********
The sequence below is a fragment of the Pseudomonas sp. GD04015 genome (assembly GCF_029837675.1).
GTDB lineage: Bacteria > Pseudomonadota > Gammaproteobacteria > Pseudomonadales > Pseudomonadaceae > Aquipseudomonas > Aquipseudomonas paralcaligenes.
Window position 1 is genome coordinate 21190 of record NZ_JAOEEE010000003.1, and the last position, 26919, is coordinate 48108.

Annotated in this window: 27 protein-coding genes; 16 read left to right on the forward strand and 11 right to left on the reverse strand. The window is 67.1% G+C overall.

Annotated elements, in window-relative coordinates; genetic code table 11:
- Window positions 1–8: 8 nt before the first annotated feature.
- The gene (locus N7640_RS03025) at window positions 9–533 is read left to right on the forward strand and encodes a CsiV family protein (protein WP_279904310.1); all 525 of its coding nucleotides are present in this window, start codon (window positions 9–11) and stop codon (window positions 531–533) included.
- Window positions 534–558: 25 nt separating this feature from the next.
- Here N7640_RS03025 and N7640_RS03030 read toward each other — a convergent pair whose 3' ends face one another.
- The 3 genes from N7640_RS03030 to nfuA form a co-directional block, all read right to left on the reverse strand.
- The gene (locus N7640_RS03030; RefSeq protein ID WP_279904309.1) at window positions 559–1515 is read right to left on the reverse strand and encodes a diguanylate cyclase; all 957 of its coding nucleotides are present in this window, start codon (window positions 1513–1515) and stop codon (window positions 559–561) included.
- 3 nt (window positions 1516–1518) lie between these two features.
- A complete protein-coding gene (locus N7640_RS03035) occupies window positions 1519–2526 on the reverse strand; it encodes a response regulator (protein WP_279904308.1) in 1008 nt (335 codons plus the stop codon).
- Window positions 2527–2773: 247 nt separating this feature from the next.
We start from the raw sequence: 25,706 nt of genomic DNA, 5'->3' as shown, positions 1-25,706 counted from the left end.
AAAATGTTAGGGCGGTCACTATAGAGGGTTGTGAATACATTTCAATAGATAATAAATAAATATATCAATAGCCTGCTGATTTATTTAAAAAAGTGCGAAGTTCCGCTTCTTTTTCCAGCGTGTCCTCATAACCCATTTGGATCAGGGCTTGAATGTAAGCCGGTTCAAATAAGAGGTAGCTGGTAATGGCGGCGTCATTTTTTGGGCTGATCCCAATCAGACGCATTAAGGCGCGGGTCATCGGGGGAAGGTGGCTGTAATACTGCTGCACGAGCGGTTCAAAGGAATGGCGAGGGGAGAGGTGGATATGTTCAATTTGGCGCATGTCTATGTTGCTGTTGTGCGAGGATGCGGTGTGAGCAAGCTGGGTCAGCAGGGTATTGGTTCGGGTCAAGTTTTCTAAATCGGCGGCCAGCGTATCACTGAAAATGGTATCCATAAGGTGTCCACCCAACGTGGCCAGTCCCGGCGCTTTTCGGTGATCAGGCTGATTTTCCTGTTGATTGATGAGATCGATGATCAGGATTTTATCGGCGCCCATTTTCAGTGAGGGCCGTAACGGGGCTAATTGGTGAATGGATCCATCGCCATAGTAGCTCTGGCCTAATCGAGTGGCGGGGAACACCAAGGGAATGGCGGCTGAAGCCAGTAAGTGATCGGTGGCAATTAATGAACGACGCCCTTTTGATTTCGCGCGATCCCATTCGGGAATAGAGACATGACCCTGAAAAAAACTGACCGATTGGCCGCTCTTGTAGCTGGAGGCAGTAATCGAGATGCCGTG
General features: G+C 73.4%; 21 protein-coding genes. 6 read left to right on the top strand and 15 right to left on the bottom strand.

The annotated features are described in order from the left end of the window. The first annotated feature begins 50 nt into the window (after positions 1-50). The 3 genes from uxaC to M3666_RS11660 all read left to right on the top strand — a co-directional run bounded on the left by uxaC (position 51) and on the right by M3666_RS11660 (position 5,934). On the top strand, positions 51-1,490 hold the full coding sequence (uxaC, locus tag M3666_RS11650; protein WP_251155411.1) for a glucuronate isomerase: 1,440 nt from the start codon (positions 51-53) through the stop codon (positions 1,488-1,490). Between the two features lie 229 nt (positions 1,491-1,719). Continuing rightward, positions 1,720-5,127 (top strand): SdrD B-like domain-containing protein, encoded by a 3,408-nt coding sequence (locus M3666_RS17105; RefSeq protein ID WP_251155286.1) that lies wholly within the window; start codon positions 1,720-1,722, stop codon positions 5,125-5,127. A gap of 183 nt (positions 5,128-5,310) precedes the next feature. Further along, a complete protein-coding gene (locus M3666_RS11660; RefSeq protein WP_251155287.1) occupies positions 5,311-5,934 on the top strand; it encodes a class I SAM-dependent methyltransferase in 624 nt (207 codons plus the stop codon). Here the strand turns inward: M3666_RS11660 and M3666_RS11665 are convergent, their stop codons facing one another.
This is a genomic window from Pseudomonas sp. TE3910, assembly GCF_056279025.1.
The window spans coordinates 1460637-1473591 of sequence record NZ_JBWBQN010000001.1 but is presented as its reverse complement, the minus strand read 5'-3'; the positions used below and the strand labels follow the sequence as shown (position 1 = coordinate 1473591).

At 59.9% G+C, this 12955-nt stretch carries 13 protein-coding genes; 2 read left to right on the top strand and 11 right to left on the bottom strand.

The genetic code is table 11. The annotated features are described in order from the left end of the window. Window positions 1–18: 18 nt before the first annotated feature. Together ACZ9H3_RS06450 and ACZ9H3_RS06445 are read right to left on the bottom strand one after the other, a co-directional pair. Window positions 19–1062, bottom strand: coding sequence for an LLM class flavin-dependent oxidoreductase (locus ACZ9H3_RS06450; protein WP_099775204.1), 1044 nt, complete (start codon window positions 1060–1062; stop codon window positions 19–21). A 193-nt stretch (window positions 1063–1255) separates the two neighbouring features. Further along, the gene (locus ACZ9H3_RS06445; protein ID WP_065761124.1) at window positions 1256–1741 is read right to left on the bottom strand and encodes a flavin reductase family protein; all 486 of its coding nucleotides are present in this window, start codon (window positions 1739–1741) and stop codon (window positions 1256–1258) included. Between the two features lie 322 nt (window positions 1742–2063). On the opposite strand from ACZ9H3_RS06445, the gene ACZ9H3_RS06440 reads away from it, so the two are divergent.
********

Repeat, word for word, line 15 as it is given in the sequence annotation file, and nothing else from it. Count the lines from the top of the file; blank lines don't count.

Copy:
We start from the raw sequence: 25,706 nt of genomic DNA, 5'->3' as shown, positions 1-25,706 counted from the left end.